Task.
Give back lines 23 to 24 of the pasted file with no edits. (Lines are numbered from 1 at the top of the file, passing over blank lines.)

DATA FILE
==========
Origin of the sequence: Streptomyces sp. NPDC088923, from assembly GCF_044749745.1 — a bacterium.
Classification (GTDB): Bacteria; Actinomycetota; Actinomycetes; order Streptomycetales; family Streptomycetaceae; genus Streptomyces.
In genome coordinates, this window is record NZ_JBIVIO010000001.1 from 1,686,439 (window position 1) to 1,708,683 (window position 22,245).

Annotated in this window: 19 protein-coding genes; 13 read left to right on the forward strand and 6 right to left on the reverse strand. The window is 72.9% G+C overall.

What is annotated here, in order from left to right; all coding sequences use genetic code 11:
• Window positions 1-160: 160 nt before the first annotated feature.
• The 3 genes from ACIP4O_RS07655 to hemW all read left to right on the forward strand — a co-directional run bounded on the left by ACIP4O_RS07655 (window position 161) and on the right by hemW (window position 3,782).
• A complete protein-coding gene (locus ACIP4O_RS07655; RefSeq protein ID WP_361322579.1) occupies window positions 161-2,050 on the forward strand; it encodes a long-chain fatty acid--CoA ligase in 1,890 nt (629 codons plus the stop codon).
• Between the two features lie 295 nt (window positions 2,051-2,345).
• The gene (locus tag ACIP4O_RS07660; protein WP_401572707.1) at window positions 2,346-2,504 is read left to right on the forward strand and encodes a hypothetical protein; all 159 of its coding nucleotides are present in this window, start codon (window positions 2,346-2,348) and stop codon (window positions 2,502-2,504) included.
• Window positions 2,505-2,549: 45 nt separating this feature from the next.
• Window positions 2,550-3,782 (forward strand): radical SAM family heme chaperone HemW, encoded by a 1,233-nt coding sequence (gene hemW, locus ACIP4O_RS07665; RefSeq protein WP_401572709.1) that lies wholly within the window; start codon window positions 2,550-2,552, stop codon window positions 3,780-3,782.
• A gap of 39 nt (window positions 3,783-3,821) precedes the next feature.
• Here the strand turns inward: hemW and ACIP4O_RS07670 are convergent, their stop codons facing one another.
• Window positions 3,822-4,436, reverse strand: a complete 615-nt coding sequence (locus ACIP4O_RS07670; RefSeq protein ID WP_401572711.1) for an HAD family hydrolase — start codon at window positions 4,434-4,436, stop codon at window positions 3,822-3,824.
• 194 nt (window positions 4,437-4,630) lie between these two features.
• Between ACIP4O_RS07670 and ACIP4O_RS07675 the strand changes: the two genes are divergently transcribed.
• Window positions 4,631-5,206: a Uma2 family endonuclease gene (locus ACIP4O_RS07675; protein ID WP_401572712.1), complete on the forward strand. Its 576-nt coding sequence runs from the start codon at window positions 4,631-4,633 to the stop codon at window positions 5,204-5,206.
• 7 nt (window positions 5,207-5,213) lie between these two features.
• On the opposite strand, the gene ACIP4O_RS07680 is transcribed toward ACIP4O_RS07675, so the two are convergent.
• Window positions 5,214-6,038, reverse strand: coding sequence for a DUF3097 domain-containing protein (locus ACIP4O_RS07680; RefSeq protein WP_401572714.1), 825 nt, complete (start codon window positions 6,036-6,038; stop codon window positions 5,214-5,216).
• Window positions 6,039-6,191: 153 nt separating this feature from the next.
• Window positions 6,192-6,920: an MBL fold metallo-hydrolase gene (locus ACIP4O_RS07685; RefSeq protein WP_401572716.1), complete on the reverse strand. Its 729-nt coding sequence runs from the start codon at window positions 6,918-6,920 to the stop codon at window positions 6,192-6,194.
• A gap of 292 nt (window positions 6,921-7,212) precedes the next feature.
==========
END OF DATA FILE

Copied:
• Window positions 6,192-6,920: an MBL fold metallo-hydrolase gene (locus ACIP4O_RS07685; RefSeq protein WP_401572716.1), complete on the reverse strand. Its 729-nt coding sequence runs from the start codon at window positions 6,918-6,920 to the stop codon at window positions 6,192-6,194.
• A gap of 292 nt (window positions 6,921-7,212) precedes the next feature.